We heard much talk about limiting numbers, banning stag and hen parties, and managing the balance of the needs of tourists against the lifestyle and ambitions of local people. Unfortunately, much of that seems to have gone out of the window, with key destinations groaning once more under the burden of tourism as rents soar and local people are driven from their homes.
The vicious circle continues: local services suffer (such as schools), communities begin to disintegrate, and even those locals who remain find it hard to manage normal day-to-day lives, suffering from the same old problems of traffic, pollution, environmental damage and overtourism.
We have seen some quite lazy reporting about this problem, with many of the challenges of overtourism laid at the doorstep of the cruise industry. In the press we read widely about Venice, Barcelona and Amsterdam, to name but three, 'closing their doors to the cruise industry'. But let's take a closer look at what is actually happening.
The future of sustainable tourism in close collaboration with the cruise industry is something all the stakeholders take very seriously, and over the summer we welcomed an agreement between the Association of Mediterranean Cruise Ports (MedCruise) and the Global Sustainable Tourism Council (GSTC).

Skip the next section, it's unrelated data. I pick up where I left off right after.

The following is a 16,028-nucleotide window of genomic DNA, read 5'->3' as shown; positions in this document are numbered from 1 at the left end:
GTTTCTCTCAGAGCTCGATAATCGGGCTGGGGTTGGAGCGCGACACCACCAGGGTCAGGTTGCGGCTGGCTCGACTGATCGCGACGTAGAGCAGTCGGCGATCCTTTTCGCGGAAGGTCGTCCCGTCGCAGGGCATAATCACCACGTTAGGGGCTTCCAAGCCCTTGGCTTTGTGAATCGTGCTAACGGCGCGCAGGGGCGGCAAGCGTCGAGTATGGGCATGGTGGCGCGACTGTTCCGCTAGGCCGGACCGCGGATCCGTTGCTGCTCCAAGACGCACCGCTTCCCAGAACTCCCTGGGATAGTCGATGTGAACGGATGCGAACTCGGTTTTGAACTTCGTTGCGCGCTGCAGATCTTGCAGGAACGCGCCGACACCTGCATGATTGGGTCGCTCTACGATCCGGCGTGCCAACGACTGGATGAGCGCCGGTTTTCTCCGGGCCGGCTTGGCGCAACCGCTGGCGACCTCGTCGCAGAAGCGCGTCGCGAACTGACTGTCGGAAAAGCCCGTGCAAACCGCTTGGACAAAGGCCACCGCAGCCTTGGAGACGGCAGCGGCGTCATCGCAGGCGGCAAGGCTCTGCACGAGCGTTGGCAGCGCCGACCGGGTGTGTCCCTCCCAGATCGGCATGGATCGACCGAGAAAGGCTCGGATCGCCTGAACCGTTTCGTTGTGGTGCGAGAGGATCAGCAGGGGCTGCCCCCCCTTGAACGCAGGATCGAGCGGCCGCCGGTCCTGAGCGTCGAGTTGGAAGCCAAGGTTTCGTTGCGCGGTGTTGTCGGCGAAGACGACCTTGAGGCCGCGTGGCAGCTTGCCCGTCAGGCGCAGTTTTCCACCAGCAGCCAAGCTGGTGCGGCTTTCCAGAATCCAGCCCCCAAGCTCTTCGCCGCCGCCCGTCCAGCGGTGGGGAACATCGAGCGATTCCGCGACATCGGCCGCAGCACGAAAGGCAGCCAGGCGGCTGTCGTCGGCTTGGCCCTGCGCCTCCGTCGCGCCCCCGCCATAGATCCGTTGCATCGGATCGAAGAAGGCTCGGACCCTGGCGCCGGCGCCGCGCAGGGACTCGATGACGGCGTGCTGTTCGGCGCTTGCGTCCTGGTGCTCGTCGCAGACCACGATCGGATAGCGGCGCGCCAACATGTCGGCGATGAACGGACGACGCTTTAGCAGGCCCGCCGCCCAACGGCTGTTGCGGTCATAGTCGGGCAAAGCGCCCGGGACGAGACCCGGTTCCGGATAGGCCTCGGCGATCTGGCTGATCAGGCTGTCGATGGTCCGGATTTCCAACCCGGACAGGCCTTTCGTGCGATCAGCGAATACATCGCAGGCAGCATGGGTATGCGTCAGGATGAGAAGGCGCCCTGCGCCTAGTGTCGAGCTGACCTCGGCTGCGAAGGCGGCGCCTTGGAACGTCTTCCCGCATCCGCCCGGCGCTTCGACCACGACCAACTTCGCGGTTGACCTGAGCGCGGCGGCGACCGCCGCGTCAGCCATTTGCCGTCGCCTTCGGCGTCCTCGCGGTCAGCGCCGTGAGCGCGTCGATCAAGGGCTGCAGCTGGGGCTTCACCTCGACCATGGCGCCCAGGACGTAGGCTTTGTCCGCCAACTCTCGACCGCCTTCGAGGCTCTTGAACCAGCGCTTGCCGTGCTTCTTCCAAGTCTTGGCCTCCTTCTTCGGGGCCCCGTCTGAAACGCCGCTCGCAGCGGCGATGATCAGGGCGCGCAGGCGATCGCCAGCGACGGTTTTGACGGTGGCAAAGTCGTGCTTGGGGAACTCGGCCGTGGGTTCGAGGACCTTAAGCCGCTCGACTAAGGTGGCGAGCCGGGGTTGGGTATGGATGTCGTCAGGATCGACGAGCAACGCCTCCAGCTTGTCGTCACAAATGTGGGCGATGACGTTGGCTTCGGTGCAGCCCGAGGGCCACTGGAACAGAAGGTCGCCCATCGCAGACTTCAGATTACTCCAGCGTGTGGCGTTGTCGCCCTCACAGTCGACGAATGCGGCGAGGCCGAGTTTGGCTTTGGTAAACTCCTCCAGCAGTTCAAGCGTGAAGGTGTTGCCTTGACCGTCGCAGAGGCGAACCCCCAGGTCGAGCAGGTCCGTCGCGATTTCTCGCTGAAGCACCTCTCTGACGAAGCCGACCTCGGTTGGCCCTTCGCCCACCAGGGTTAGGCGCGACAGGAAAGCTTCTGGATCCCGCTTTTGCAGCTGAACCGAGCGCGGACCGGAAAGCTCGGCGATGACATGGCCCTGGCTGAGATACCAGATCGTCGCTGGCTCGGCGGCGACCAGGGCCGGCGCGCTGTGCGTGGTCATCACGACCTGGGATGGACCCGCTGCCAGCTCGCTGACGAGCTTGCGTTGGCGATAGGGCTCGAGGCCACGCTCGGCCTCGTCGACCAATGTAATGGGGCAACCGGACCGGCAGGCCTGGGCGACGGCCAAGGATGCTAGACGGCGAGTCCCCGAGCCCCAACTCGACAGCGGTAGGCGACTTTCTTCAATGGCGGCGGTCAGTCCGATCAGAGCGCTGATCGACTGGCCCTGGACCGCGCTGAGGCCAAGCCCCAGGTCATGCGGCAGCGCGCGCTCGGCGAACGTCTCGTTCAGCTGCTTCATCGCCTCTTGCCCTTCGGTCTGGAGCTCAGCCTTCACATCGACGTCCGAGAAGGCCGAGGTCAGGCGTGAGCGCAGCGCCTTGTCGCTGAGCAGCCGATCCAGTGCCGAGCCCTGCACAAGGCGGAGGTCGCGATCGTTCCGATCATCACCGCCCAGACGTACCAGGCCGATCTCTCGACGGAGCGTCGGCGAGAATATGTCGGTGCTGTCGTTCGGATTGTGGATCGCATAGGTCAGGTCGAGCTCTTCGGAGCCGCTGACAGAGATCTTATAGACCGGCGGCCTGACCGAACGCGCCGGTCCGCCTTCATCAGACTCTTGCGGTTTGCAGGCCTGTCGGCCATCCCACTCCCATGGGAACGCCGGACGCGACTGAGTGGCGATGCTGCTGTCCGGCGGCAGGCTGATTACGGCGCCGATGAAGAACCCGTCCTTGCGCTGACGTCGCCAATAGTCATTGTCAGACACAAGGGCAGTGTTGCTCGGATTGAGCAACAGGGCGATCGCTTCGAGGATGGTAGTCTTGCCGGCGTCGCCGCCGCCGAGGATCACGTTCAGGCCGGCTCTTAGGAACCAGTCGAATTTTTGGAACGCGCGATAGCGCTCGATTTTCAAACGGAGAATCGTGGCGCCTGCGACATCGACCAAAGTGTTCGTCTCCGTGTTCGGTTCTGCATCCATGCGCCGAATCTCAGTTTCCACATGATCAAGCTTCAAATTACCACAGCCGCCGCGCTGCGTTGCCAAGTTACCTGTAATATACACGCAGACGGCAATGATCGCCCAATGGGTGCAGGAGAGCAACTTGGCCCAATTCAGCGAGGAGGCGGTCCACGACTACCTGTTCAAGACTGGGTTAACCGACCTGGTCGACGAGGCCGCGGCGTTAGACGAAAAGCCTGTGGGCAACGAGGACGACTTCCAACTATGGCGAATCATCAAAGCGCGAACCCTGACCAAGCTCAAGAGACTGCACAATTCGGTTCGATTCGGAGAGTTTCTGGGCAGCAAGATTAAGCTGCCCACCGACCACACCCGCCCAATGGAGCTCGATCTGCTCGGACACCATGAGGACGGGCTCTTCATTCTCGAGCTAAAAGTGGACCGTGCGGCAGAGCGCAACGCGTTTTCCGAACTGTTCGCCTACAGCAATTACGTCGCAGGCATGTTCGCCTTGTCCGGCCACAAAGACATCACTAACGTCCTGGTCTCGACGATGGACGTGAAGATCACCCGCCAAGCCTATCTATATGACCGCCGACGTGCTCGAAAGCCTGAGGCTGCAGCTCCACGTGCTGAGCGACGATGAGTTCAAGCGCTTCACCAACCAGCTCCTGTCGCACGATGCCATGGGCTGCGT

They have signed a long-term agreement of collaboration on the contribution of Sustainable Development in Global Cruise Industry, focusing on ports and the cruise supply chain. This is a platform which can be rolled out globally, with the aim of creating a pathway towards sustainable development which supports all parties.
Whilst it is easy for a port to hit headlines with a cruise ship ban, the fact is that local businesses rely heavily on the tourist dollar, and a single cruise ship call can bring extensive benefits to the area. The important aim is to ensure that the cruise lines invest heavily with a full understanding of the economic and social needs of the region, as well as the environmental impact of a cruise ship call.
Solutions can include high levels of investment to develop resources outside city centres, with a focus on the needs of the destination and a clear mandate to protect the environment. Wielded effectively, tourism can meet its potential as a tool for conservation and poverty alleviation.
On a contrasting basis is the work of AECO, the Association of Arctic Expedition Cruise Operators. This association was founded in 2003, with an aim to ensure that expedition cruises and tourism in the Arctic are carried out with the utmost consideration for the vulnerable, natural environment, local cultures, and cultural remains, as well as the challenging safety hazards at sea and on land.
One of their key focuses is to use the most highly qualified guides and to work with individuals who are knowledgeable and experienced in the Arctic environment and understand its natural and human history, not to mention its contemporary culture.
Key to this is the Community Engagement Programme which engages with communities, stakeholders, visitors and tourist operators across the Arctic to ensure that everyone's short- and long-term needs are met.
Whilst these two programmes appear at first glance to be very different, it is soon apparent that they are working from exactly the same premise, namely that to ensure that tourism is carefully managed as a force for good; extensive communication leading to collaboration is the way to go.